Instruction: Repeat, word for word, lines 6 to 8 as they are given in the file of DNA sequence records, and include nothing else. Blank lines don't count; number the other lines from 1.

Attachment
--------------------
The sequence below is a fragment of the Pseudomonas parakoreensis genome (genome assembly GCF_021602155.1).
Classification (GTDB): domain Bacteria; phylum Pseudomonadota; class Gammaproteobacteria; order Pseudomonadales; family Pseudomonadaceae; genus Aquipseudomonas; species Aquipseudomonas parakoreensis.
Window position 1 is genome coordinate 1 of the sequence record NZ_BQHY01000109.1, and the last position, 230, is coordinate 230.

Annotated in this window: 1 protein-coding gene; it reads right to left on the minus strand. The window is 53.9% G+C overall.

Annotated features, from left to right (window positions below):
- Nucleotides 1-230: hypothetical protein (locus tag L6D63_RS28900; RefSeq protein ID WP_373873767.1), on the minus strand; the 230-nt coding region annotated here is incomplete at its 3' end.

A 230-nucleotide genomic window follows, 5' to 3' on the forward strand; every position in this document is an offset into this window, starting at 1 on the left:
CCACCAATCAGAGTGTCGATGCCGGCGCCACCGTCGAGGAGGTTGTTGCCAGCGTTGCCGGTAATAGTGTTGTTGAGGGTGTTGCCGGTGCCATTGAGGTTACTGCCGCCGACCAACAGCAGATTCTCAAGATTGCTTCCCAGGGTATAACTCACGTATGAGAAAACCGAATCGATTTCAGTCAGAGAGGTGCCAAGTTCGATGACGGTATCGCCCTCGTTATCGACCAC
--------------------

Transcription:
- Nucleotides 1-230: hypothetical protein (locus tag L6D63_RS28900; RefSeq protein ID WP_373873767.1), on the minus strand; the 230-nt coding region annotated here is incomplete at its 3' end.

A 230-nucleotide genomic window follows, 5' to 3' on the forward strand; every position in this document is an offset into this window, starting at 1 on the left:
CCACCAATCAGAGTGTCGATGCCGGCGCCACCGTCGAGGAGGTTGTTGCCAGCGTTGCCGGTAATAGTGTTGTTGAGGGTGTTGCCGGTGCCATTGAGGTTACTGCCGCCGACCAACAGCAGATTCTCAAGATTGCTTCCCAGGGTATAACTCACGTATGAGAAAACCGAATCGATTTCAGTCAGAGAGGTGCCAAGTTCGATGACGGTATCGCCCTCGTTATCGACCAC